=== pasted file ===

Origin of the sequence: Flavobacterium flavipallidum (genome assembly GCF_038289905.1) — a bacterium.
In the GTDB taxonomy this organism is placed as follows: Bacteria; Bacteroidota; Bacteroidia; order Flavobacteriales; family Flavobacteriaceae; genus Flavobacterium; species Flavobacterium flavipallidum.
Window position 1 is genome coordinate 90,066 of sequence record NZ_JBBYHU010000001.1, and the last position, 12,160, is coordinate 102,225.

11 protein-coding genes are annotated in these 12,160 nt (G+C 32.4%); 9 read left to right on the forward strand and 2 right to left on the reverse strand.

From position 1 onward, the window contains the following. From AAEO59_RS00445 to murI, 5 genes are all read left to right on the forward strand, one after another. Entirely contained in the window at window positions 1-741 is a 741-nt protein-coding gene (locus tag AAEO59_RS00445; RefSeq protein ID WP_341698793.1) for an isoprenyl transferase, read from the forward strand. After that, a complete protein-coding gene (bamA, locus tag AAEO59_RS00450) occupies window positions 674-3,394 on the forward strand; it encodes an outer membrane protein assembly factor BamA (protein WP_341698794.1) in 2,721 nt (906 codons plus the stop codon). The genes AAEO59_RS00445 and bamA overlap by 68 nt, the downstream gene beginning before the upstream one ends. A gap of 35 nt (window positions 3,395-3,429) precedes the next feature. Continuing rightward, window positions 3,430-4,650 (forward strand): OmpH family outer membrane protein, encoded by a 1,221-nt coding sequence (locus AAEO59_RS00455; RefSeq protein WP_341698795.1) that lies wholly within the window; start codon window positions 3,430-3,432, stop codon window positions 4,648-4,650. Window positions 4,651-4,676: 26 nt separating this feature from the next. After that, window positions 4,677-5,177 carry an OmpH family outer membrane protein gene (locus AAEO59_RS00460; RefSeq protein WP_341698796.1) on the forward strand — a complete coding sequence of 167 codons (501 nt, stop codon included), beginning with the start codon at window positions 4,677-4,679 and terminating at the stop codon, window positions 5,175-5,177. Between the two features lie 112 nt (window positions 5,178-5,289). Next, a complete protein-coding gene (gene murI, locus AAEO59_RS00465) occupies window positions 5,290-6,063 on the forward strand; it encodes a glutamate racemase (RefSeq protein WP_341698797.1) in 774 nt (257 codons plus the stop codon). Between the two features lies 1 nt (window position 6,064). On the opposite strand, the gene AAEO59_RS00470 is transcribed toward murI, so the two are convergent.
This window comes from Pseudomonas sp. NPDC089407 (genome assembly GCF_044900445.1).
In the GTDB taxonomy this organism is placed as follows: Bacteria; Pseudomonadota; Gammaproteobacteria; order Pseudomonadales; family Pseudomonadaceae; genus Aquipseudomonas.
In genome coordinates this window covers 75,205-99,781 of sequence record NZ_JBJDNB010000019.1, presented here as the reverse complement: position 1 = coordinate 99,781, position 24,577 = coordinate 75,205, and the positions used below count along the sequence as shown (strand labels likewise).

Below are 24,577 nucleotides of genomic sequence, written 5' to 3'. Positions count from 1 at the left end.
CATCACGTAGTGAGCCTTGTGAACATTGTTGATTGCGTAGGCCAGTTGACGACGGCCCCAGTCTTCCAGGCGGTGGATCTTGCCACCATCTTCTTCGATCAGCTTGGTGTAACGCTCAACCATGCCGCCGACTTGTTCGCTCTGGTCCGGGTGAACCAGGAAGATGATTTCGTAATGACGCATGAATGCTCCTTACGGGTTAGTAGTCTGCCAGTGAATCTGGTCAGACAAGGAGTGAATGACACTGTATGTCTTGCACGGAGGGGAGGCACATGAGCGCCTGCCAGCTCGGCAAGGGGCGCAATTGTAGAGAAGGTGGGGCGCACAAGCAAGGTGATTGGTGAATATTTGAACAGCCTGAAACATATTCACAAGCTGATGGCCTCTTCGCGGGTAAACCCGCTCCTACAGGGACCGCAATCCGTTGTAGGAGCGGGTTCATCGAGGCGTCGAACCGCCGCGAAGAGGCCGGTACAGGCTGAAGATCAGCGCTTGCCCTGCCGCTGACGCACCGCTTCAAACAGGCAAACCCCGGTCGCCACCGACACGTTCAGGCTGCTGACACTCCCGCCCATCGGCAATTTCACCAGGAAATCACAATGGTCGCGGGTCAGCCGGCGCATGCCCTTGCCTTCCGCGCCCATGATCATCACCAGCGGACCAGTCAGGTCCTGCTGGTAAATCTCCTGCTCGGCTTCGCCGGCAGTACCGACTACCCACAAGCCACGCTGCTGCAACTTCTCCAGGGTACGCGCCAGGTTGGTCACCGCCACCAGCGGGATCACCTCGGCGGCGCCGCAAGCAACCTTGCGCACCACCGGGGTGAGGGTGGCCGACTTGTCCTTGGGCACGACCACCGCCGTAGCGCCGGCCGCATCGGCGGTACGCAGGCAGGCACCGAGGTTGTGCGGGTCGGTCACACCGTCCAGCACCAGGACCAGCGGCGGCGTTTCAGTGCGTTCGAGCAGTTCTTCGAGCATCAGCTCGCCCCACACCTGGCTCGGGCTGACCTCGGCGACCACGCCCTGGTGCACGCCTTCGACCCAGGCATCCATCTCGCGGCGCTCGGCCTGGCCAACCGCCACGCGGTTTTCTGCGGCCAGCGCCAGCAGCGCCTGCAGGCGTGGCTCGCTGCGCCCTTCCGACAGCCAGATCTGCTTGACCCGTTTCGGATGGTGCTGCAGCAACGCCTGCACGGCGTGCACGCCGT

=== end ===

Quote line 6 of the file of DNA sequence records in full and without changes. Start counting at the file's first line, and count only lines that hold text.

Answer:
This window comes from Pseudomonas sp. NPDC089407 (genome assembly GCF_044900445.1).